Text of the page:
Twenty-five years ago, I worked as a summer intern at Reedwood Friends Church. It was a great opportunity.  The church had four very competent pastors on staff.  In that company, “I felt like a grasshopper in my own eyes.”  I felt very inadequate.


Because my internship was during the summer, all of the other pastors kept leaving for vacation.  More than once, all of them were gone at the same time.  On those rare but dreadful occasions, the crushing responsibility of pastoral care fell on me.  I was terrified that some dear saint of the church would die while no better qualified pastor was available.


When it comes to death, we pastors are expected to sound triumphant: “Where, O death, is thy victory?  Where, O death, is thy sting?”  But in the presence of real suffering, those words feel counterfeit to me.  If someone can point to the body of their beloved and say, “There is the sting of death, you jerk,” then I am inclined to concede the point.  I don’t have the knack (nor even the inclination) to find a sanctified silver lining within someone else’s dark cloud.  So I hid in my closet, and I prayed that everyone would remain alive for a few more months.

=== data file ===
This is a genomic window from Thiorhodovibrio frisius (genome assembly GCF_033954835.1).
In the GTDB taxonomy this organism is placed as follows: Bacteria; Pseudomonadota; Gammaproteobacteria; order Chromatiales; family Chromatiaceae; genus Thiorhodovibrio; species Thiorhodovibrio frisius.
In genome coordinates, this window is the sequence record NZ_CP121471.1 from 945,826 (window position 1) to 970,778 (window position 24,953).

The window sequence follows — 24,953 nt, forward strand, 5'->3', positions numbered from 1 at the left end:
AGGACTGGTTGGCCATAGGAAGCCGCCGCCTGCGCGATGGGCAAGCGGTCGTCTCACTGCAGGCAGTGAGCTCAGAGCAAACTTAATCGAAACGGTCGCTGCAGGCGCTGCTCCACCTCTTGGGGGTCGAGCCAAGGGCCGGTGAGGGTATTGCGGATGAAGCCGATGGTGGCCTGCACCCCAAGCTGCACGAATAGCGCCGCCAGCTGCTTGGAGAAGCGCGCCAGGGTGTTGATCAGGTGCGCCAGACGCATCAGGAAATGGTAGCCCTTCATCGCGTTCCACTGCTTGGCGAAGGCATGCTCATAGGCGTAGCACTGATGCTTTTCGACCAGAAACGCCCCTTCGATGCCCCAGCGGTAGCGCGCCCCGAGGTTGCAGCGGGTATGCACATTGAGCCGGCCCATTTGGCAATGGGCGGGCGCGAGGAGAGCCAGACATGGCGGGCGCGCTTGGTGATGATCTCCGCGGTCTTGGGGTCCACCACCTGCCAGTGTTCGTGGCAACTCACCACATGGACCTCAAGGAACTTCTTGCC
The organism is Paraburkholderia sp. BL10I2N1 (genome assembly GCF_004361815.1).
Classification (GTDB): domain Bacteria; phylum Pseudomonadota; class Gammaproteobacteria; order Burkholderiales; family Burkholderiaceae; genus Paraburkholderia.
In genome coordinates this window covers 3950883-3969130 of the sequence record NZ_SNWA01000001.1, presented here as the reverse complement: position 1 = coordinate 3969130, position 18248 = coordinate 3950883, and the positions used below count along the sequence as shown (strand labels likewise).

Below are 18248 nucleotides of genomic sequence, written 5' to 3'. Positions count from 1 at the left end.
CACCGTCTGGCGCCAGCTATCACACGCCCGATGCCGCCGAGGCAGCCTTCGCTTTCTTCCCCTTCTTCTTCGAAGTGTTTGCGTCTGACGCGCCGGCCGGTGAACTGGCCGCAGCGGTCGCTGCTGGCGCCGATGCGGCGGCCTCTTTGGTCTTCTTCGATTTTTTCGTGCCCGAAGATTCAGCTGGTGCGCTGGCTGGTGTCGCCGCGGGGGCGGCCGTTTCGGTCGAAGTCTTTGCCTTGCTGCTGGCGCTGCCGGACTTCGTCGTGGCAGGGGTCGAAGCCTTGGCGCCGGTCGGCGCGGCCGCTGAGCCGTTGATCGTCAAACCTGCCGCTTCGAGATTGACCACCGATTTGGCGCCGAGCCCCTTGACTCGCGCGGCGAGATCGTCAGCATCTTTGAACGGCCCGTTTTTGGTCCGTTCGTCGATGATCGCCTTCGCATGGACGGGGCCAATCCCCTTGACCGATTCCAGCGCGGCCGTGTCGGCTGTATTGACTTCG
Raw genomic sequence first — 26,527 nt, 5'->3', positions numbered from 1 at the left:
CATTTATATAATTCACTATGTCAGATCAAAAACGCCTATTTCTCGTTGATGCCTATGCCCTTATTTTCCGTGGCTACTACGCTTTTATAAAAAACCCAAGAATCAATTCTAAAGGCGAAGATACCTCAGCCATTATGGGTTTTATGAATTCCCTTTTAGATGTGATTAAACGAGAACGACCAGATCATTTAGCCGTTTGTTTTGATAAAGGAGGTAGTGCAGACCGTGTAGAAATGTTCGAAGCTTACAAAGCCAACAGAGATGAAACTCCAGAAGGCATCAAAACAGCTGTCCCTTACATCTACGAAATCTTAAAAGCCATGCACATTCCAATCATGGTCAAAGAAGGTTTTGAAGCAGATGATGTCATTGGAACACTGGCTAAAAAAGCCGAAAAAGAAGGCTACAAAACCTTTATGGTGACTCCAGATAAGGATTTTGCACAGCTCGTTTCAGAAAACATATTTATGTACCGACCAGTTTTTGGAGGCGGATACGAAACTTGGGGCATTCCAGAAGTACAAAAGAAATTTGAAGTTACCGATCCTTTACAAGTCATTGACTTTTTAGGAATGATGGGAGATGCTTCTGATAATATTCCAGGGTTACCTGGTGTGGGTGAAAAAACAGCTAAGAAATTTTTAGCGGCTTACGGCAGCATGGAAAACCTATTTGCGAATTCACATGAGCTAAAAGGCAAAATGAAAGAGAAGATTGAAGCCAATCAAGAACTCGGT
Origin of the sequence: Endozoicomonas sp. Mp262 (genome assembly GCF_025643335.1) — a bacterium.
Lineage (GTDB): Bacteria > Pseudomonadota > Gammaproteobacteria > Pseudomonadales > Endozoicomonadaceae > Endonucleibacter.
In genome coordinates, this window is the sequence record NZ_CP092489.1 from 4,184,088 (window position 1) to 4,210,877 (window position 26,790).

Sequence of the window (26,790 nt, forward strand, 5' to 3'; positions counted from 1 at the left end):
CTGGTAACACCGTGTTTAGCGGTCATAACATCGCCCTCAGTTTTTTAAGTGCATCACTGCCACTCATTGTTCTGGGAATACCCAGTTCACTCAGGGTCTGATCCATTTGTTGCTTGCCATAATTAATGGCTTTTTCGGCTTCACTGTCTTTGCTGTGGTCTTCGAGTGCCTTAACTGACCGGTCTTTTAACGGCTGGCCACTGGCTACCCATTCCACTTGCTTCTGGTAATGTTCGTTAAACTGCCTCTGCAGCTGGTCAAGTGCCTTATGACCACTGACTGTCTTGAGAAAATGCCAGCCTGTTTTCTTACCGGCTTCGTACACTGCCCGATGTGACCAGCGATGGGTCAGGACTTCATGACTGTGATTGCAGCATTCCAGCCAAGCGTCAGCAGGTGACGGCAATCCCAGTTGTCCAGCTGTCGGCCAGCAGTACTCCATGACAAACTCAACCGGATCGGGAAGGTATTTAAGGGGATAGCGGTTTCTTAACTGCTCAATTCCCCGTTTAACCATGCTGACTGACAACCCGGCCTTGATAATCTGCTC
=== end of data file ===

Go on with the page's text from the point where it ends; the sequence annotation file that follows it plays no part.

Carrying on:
Happily, everyone at Reedwood survived the summer.   I made it through my internship without exposing my incompetence.


The following summer, I started my ministry at West Hills Friends.  The handful of people connected to this project were relatively young and healthy.  Best of all, I was given the responsibility of forming a new church.  I could invite people to participate in something positive and healing and life-giving.  Death wasn’t really part of the plan. 


Of course, death is rarely part of the plan.  Over the last 24 years, people from my church have died.  Some of them were young.  Some were older.  Sometimes, death was expected.  Sometimes, it was a shock.  Every time, I felt inadequate.  I still don’t know what to say.  I still don’t know how to help in a way that feels meaningful. 


I’m afraid that I will find myself in an aging congregation, where a majority of my attention is devoted to the end of life. I don’t want this to happen.  I don’t want to feel inadequate so much of the time.  I’ve informed God that I will leave the ministry if death becomes routine.  Although I’ve kept this commitment to myself, the matter has long been settled in my mind: “If people are dying all the time, I am done with this.”


Over the last six months, God has been changing my heart.  I’d like to say that God has finally shown me a secret for helping to guide people through grief and loss.  But that hasn’t happened.  I still feel inadequate.  Only now, I don’t mind so much.

—Mike Huber